Goodluck Jonathan began his career as a mild-mannered science lecturer without ambition. Destiny thrust him into the high magistracy of Africa’s greatest republic. He never sought to fight a war; but a war has been thrust upon him by those who are now insisting that they must rule, by force and by thunder. As he wins the war against the insurgents, these forces arrayed against the president are far from happy. The insurgents that they had probably hoped to use during the elections are being dealt a definitive and final blow.
These coming elections are not about Goodluck Jonathan and Muhammadu Buhari. Rather, they are about the moral foundations of this nation – and whether we would succumb to the forces of evil or the forces of light; and whether our country would be an open society based on the rule of law or by backward ideologies that will reinforce our millennial bondage.
Let the truth be told: Those who wish us well are few while those who wish us ill are numerous. The forces arrayed against our nation are not just in the erstwhile capital of the West that put Africa in chains for centuries; they go as far afield as Tehran, Qatar, Riyadh and the Islamic State in Syria and Iraq, to whom Boko Haram has recently pledged allegiance.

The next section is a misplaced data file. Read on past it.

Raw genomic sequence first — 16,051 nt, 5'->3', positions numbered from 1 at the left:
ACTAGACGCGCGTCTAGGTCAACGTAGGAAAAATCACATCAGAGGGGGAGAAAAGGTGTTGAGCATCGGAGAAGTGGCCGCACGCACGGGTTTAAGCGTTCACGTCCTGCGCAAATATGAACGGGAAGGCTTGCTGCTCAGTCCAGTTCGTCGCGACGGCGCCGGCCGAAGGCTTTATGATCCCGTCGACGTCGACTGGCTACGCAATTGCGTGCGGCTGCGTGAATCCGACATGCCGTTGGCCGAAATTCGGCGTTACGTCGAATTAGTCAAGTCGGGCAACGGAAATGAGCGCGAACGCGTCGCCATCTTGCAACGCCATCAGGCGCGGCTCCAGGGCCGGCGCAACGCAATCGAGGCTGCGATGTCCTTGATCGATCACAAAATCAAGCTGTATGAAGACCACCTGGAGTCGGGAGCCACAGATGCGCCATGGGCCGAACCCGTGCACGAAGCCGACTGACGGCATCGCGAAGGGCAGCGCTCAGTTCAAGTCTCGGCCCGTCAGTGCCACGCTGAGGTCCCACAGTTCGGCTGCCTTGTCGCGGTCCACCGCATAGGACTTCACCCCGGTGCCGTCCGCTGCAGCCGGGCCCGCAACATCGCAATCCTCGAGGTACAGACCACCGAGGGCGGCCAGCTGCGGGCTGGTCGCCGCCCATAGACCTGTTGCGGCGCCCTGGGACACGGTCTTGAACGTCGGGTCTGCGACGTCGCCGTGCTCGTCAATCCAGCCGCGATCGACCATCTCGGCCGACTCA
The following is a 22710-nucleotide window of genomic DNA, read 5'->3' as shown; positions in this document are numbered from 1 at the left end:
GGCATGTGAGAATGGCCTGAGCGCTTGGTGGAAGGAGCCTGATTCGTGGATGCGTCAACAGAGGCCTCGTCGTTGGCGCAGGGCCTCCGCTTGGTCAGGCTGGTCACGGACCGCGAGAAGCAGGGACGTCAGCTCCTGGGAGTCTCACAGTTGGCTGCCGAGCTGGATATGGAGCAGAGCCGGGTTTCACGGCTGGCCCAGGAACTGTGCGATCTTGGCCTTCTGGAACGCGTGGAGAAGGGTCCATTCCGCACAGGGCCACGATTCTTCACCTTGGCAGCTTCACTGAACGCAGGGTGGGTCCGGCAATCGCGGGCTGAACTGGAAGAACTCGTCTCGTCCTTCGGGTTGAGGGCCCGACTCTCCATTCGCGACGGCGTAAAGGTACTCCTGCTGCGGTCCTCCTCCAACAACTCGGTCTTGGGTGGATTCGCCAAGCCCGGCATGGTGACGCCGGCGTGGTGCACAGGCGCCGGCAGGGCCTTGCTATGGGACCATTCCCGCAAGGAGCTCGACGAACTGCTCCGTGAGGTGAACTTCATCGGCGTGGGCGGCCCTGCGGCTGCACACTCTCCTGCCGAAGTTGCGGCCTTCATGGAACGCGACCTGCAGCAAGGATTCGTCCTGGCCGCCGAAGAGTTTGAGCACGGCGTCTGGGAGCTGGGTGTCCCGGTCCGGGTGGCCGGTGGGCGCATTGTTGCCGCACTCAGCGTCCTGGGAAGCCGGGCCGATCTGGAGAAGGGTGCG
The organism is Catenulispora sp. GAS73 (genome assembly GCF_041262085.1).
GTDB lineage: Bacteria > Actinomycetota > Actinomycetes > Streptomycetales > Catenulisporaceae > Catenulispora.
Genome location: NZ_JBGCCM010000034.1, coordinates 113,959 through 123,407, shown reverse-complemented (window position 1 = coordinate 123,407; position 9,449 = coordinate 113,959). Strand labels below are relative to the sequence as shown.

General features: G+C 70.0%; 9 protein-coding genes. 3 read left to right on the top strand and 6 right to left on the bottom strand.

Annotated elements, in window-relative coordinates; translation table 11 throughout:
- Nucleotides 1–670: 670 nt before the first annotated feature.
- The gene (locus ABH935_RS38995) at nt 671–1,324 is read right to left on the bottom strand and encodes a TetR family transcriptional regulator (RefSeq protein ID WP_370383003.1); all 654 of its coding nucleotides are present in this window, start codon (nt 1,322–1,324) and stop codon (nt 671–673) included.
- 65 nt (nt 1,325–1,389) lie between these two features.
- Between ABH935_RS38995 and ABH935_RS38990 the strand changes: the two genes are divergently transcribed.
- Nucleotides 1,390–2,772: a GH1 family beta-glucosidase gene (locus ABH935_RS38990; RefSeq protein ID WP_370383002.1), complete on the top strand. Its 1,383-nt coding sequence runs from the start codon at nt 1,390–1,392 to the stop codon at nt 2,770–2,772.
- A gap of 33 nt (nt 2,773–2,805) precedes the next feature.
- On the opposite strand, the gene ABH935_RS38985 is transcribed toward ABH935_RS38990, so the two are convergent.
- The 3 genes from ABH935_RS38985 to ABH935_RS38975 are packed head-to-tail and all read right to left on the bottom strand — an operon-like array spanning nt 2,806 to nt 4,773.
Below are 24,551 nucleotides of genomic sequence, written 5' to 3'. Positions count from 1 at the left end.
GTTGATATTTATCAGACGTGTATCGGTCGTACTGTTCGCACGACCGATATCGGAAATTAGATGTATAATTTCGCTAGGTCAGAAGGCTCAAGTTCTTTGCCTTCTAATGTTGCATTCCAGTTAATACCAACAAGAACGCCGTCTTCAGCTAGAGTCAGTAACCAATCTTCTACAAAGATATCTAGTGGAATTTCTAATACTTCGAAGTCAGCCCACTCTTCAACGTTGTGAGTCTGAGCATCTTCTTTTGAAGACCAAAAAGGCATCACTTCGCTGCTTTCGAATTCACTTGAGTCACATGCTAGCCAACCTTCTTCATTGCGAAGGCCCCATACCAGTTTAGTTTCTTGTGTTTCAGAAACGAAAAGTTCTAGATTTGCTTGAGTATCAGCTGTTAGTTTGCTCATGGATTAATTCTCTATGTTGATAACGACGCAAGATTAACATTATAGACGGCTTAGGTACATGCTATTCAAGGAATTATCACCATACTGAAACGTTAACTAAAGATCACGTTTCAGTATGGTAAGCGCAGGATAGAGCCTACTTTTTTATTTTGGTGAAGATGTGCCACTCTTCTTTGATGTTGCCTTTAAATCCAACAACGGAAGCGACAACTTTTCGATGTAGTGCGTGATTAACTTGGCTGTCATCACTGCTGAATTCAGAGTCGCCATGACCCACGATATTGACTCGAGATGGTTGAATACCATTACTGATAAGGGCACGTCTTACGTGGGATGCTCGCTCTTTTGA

It is in this context also that we may best understand the ordinary matter of a phone call from Aso Villa to Rabat which became a diplomatic blow-out between our country and the Hashemite Kingdom of Morocco. According to the Villa, our president had put out a call to His Majesty King Mohammed VI of Morocco ostensibly to seek his support for Nigeria’s candidate for the presidency of the African Development Bank Group. Although the phone call did not go through (or was not responded to), some ‘creative talent’ in our foreign ministry decided to announce to the world that the two leaders had spoken. The government in Rabat responded in the strongest possible language, short of calling our country a land of nefarious scammers, insisting that their exalted king had in no way condescended to speak with the president of Nigeria. They even recalled their ambassador in protest. The Moroccan government added that their king did not wish “to interfere” with Nigeria’s democratic processes. The impression may have been created that President Jonathan was seeking the king’s endorsement so as to impress our northern Muslim electorate for the upcoming elections.